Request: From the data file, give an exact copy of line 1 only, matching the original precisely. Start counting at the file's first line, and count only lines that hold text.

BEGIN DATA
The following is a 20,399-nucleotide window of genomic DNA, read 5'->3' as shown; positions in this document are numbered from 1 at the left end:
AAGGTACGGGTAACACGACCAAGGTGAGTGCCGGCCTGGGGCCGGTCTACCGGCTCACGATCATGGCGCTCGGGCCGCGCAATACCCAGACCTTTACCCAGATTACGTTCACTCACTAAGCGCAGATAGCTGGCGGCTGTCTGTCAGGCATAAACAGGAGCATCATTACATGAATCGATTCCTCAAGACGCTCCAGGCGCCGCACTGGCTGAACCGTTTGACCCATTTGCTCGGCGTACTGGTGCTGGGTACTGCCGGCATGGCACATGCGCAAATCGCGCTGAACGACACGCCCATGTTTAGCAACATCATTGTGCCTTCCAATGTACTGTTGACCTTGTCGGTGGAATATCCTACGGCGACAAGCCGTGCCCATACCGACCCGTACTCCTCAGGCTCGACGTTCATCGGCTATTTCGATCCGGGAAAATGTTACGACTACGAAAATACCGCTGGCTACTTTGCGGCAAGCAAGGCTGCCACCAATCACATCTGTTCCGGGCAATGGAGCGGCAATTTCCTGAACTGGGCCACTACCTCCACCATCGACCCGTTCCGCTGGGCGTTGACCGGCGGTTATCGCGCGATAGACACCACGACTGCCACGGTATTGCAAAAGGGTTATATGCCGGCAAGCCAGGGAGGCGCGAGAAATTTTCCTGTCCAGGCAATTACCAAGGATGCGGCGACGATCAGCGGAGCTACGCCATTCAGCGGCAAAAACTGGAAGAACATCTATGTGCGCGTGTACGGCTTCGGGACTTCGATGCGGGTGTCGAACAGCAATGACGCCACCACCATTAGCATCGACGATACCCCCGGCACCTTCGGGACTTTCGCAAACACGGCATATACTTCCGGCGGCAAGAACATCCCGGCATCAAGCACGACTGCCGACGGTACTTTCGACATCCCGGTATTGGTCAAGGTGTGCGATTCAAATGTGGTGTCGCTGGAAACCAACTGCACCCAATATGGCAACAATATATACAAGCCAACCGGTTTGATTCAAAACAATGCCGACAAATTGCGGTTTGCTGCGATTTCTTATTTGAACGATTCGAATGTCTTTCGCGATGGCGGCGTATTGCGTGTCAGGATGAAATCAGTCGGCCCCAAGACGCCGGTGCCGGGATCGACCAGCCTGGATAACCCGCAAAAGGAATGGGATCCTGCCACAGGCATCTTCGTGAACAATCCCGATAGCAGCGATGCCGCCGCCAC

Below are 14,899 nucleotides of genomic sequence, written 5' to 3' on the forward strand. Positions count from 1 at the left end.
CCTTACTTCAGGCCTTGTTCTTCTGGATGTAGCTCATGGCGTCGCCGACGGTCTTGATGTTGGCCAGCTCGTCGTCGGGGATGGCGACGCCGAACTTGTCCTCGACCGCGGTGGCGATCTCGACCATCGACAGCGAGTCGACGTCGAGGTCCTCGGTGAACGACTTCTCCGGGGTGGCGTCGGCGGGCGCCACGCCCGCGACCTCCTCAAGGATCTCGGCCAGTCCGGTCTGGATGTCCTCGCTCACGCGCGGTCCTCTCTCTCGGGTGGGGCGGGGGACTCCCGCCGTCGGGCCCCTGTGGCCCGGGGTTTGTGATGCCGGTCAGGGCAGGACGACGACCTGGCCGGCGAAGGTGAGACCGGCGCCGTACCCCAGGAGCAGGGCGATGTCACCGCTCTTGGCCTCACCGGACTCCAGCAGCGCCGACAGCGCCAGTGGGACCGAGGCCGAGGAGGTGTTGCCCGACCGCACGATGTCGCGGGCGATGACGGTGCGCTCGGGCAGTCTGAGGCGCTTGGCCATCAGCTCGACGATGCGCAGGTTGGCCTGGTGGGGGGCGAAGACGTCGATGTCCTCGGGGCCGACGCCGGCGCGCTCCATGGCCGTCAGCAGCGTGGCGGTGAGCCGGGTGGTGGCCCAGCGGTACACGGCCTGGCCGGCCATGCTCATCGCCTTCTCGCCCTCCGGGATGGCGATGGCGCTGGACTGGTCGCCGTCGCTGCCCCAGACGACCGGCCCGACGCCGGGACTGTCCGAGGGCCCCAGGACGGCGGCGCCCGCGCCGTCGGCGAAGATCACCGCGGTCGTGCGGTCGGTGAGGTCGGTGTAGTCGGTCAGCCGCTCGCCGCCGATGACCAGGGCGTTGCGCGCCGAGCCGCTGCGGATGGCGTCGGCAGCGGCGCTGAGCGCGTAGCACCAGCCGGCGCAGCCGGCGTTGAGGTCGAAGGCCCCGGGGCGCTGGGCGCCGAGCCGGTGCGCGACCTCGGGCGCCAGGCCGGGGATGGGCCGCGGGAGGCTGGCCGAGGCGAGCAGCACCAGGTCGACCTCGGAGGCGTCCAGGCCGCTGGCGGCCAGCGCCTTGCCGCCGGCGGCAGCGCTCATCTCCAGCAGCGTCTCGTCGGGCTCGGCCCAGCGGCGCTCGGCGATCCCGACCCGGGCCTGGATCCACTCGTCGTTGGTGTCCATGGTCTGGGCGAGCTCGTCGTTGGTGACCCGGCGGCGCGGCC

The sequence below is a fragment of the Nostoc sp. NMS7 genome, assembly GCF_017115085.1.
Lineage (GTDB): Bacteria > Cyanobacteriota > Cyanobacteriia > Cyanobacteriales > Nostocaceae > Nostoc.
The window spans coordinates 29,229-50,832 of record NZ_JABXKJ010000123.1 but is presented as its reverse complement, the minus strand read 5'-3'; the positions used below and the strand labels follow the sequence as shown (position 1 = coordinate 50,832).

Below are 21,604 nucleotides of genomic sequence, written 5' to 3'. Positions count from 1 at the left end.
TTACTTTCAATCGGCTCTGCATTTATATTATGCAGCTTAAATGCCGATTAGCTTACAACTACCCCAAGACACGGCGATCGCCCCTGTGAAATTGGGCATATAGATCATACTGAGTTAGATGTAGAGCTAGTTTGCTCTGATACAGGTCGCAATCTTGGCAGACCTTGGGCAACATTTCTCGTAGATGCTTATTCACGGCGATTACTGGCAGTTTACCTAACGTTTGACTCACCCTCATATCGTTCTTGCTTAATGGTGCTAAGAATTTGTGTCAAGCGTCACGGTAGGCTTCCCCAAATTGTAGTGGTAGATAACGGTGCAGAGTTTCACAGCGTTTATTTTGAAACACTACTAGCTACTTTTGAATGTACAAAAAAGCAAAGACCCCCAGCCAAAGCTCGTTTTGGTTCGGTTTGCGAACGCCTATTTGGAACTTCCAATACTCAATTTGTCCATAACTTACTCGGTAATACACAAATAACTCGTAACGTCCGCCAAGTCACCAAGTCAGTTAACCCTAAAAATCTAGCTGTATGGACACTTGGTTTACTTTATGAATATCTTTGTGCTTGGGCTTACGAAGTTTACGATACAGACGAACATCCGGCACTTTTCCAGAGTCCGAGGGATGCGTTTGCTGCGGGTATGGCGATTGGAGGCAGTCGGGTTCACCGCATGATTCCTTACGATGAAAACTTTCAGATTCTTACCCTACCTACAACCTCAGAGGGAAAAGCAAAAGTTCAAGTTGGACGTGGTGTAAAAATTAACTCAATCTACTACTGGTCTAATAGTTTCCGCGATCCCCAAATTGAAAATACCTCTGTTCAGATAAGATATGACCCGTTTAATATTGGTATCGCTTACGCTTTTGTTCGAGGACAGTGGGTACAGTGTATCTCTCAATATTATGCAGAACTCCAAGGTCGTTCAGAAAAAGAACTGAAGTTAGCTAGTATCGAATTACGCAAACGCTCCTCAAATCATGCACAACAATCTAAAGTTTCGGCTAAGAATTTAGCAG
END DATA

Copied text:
The following is a 20,399-nucleotide window of genomic DNA, read 5'->3' as shown; positions in this document are numbered from 1 at the left end: